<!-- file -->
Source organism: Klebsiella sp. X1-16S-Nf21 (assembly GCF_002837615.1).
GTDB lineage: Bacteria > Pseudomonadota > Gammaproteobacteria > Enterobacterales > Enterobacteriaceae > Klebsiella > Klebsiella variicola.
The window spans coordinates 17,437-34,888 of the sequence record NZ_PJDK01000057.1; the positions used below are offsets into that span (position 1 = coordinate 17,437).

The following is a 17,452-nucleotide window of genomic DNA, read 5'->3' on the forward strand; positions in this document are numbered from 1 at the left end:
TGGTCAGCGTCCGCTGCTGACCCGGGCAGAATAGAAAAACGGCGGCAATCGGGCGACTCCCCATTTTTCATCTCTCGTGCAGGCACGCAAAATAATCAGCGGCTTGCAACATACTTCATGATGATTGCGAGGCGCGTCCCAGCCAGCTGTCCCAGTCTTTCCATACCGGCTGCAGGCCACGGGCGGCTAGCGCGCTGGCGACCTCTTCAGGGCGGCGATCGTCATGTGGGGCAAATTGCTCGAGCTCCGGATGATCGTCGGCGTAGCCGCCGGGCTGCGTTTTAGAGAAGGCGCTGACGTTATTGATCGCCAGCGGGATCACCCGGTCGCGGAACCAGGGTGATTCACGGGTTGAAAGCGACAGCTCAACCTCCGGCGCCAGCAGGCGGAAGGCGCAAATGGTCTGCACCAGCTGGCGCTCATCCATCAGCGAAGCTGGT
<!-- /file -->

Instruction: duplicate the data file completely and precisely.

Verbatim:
Source organism: Klebsiella sp. X1-16S-Nf21 (assembly GCF_002837615.1).
GTDB lineage: Bacteria > Pseudomonadota > Gammaproteobacteria > Enterobacterales > Enterobacteriaceae > Klebsiella > Klebsiella variicola.
The window spans coordinates 17,437-34,888 of the sequence record NZ_PJDK01000057.1; the positions used below are offsets into that span (position 1 = coordinate 17,437).

The following is a 17,452-nucleotide window of genomic DNA, read 5'->3' on the forward strand; positions in this document are numbered from 1 at the left end:
TGGTCAGCGTCCGCTGCTGACCCGGGCAGAATAGAAAAACGGCGGCAATCGGGCGACTCCCCATTTTTCATCTCTCGTGCAGGCACGCAAAATAATCAGCGGCTTGCAACATACTTCATGATGATTGCGAGGCGCGTCCCAGCCAGCTGTCCCAGTCTTTCCATACCGGCTGCAGGCCACGGGCGGCTAGCGCGCTGGCGACCTCTTCAGGGCGGCGATCGTCATGTGGGGCAAATTGCTCGAGCTCCGGATGATCGTCGGCGTAGCCGCCGGGCTGCGTTTTAGAGAAGGCGCTGACGTTATTGATCGCCAGCGGGATCACCCGGTCGCGGAACCAGGGTGATTCACGGGTTGAAAGCGACAGCTCAACCTCCGGCGCCAGCAGGCGGAAGGCGCAAATGGTCTGCACCAGCTGGCGCTCATCCATCAGCGAAGCTGGT